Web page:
Here are some of the magazine ads that were a major part of the advertising campaign. The first two, from 1945 and 1946, were half-page ads; the third, from 1949, was a quarter-page ad; and the rest were full-page ads from 1949, 1954, 1955, and 1956. The copyright was for International Cellucotton Products Co. until and including some of 1955; it then changed to Kimberly-Clark Corporation. You can see the changes in Little Lulu and Tubby from the mid-40s to the mid-50s.
Here are three postcards that show one the two Kleenex billboards at Times Square. The first two appear to be from 1948; the third from 1957.
The first postcard is #P3867 by Herbco Card Co. The second picture is on two different postcards, both ALMA. One is #55965 by Dexter Press, Inc.; the other is #716 by Fred Mainzer, Inc. The last card is by Miller Art Co., Inc.
This paint book by Whitman with a 1951 copyright by Marjorie Henderson Buell appears to be an advertisement give away. There are two full pages of advertising for Kleenex - on the inside front cover and on the back cover. Lulu is not featured in the advertising.The Lulu on this cover is more like the Lulu from the comic books of the 50s; however, the pages inside are similar to those in a 1946 paint book based on the Lulu in the Saturday Evening Post - in fact, some of the pages are identical. This book has only 13 pages. It appears to be an advertisement give away. The pictures below show the front cover, the inside front cover and first page, and the back cover.
The two masks below were given as Kleenex premiums in 1952. They assemble so the hair and ears fold back, and then the mask is held in place by a rubber band around the back of the head.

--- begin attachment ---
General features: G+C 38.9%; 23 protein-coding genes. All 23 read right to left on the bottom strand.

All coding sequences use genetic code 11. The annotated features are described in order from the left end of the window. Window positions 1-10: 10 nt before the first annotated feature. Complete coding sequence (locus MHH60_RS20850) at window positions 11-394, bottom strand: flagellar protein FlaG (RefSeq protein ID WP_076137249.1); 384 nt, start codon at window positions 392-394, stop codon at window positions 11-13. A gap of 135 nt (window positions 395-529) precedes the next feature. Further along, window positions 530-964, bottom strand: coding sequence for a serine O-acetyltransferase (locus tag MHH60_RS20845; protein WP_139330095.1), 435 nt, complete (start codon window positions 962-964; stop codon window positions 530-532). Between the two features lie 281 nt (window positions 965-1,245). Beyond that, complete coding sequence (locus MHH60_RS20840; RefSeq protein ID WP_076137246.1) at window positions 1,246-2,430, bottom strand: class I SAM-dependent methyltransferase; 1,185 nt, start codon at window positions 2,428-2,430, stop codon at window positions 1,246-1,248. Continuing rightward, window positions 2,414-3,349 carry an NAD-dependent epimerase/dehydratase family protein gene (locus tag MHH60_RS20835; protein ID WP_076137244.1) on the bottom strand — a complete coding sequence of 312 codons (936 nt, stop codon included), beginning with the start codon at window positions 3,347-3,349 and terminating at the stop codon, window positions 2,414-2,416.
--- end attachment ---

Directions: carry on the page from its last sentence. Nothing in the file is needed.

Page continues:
These glasses advertising Kleenex were made by Western Publishing Company, Inc. Note the image of Lulu is the same as the image on the display card from 1950 below. (Thanks, Micheline, for the use of your photo)
These two display cards, when assembled, stand up and were apparently used as counter displays for Kleenex Tissues. The first one has a 1950 copyright by International Cellucotton Products Co., and the second has a 1956 copyright by Kimberly-Clark Corporation. It has directions for folding a Kleenex accordian style and inserting it as part of Lulu's dress.
These valentines were part of the campaign for Kleenex Tussues. Each of the four valentines has instructions for using a Kleenex Tissue to complete the card. If you want to see them in greater detail, click here. They have no copyright date, but the assembly instructions appear similar to those in the display cards above.
Little Lulu and Her Magic Tricks is from 1954. It originally had a little package of Kleenex tissues attached on top of the book, but those are now gone from this book. The story is about Lulu making things with Kleenex to amuse Alvin. There are items related to this book, including a record (see back) and piano sheet music (see inside) and words to the song.
This is a paper wrap that went around three boxes of Kleenex tissues for a "Magic Pack Sale." The wrap contains "Make a Mr. Scarecrow." "He's a Kleenex magic trick." It also contains advertisement for Marge's Little Lulu and Her Magic Tricks book for only 25¢.
Page last updated 18 Feb 2005.
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